Monday, December 13, 2010

The cesspool of Sarawak politics

by Sim Kwang Yang

Once again Sarawak's name is on everybody's lips as the state is poised to confront her 11th parliamentary and 10th state elections. But unlike previous occasions, the outcome of this state contest in the Land of the Hornbill will have far-reaching consequences for the political development of the whole nation.

After Barisan Nasional came close to a shock defeat in the last general election, the balance of power in Kuala Lumpur now lies squarely in the hands of the polity in East Malaysia. The 2008 electoral swing away from Barisan Nasional at the federal level has automatically signalled the possibility of a transition of power in Malaysian politics to Sarawak, that vast eastern state.

The immediate question raised in the minds of voters throughout the country is whether such a shift of power will take place within the next eight months, during which the political situation in Sarawak will be keenly watched.

Beyond political logic

Sarawak is like a foreign country to the rest of Malaysia. The balance of power in the state is hugely different from the rest of the country, thanks to her unique ethnic composition. I know there are tremendous changes in the political balance in peninsular Malaysia, but one would be making a flawed assumption if one thinks that Sarawak politics is a mere extension of the political situation in peninsular Malaysia.

Sarawak has enjoyed a certain amount of autonomy within the federation of Malaysia. What happens in Sarawak in the next eight months may not be repeated in peninsular Malaysia. The ethnic mix of Sarawak is completely different front the rest of the country, and so is the state's historical and political background behind the development of democracy. We have to examine the politics of Sarawak through new lenses.

Part of the tension in Sarawak's sociological make-up comes from the fact that the majority race is not Malay, but the ruling elite comes from the 20 percent proportion of Malays and also 5 percent Melanau natives (most Melanau are Muslim, but some are Christian or animist).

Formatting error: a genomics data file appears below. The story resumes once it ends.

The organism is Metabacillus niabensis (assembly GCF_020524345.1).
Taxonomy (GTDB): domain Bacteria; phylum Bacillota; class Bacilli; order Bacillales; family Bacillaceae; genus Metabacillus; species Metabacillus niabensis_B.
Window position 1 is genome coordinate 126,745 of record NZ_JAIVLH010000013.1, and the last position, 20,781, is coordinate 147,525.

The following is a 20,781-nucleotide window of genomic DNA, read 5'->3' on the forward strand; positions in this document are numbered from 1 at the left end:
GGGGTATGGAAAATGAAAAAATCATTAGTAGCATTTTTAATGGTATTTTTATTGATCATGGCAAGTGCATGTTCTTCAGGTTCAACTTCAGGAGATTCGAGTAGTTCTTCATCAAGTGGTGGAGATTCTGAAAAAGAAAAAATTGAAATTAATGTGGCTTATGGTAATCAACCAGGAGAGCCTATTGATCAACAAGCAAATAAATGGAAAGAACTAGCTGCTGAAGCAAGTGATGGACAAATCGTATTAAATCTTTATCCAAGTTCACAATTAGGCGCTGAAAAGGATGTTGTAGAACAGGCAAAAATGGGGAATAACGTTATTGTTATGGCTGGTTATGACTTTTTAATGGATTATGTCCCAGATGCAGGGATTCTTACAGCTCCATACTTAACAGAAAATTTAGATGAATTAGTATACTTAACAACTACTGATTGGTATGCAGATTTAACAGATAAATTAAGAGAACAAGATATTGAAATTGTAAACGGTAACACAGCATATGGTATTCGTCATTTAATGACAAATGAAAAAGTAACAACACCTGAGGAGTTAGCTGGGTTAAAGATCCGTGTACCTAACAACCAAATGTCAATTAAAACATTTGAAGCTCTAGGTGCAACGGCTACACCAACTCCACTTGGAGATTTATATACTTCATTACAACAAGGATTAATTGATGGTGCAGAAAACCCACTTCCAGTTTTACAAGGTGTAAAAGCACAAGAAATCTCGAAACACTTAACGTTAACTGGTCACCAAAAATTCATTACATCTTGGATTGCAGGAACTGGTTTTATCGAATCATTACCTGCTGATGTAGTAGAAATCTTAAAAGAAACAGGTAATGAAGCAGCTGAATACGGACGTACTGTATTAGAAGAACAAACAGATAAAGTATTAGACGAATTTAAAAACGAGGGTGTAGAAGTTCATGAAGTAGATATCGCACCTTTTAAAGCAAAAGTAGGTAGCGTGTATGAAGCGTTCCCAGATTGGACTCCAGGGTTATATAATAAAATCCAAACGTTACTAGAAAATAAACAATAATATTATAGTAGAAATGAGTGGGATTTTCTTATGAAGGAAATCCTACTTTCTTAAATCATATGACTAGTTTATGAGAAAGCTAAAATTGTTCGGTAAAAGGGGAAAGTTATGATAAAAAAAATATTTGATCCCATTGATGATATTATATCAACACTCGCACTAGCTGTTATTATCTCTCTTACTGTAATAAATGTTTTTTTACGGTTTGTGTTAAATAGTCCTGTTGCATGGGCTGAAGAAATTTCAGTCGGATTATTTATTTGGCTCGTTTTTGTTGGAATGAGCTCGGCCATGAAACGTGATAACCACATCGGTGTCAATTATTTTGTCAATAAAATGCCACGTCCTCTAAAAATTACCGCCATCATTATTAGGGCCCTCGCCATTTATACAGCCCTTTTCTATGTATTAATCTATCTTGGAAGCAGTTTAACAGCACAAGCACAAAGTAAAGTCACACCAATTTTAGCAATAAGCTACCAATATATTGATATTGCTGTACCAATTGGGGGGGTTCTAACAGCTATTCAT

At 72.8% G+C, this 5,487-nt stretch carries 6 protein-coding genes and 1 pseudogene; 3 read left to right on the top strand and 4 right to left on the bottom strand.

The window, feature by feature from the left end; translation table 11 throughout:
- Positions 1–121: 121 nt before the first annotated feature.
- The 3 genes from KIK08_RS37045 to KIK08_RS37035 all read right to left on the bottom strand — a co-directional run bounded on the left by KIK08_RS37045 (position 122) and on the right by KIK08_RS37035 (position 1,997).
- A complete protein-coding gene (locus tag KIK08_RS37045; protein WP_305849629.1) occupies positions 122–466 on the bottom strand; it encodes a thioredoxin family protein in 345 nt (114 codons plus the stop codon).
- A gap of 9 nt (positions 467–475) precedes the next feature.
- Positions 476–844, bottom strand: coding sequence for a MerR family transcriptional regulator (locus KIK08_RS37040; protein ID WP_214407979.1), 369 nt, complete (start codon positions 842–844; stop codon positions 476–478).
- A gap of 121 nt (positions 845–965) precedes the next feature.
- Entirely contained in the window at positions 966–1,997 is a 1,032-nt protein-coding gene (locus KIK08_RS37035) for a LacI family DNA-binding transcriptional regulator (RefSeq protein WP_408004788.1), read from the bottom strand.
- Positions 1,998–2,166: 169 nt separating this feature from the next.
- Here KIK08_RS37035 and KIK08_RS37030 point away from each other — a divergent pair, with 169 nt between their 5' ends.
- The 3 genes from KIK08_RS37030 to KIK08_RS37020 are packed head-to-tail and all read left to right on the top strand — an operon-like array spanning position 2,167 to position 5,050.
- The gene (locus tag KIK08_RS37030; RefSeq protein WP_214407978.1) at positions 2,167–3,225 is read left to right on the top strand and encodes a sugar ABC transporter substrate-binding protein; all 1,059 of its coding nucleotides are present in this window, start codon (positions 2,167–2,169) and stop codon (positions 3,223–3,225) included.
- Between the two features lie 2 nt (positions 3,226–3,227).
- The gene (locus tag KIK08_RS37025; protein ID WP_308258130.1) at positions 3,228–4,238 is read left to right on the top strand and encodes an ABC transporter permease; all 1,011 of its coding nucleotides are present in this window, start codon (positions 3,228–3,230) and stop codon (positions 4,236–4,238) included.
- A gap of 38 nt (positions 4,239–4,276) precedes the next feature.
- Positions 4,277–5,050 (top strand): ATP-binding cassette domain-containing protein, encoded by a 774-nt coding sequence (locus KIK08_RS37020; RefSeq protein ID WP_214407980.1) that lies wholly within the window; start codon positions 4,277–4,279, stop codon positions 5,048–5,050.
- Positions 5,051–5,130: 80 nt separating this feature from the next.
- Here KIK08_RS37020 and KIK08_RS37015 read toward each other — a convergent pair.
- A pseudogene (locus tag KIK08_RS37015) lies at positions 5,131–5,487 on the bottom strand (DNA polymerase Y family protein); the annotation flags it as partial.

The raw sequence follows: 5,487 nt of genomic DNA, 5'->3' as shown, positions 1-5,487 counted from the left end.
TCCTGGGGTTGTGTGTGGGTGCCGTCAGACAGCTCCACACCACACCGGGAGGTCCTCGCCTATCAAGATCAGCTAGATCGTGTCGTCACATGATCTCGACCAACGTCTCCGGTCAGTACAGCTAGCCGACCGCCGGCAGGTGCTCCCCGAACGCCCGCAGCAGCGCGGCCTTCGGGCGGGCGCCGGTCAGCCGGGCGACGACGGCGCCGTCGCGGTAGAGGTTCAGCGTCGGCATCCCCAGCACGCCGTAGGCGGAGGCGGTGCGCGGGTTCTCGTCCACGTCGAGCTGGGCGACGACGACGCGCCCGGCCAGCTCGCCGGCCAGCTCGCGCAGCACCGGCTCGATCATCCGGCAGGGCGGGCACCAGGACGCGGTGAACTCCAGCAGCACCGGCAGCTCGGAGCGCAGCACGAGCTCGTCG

Thus the first bone of contention is the fact that the Malays and the Melanaus are the minority. This is an anomaly in the logic of racial politics that still plays a dominant role in the state.

By the logic of the national racial politics, it would be Sarawak's Dayak majority who should enjoy political dominance. But by a series of skilful Machiavellian manoeuvres, the most dominant political office of the chief minister has belonged to a Melanau Muslim for four decades, that runs counter to the rules of racial politics.

Exactly when this internal contradiction will burst open and force a reshuffle of our nation's political cards will only be known in the years to come.

In Sarawak and Sabah, the Malay power base lies outside these states, in peninsular Malaysia. The imperative of the national narrative is the political assumption that the Malaysia must be dominated by political leaders from among the Malays, throughout the entire country.

This narrative has condemned politics in Sarawak to be incurably ethnic in nature, pre-determining that the history of Merdeka in Malaysia can only be a Malay story, even in a state where the Malays form the minority.

Minority dominance in Dayak country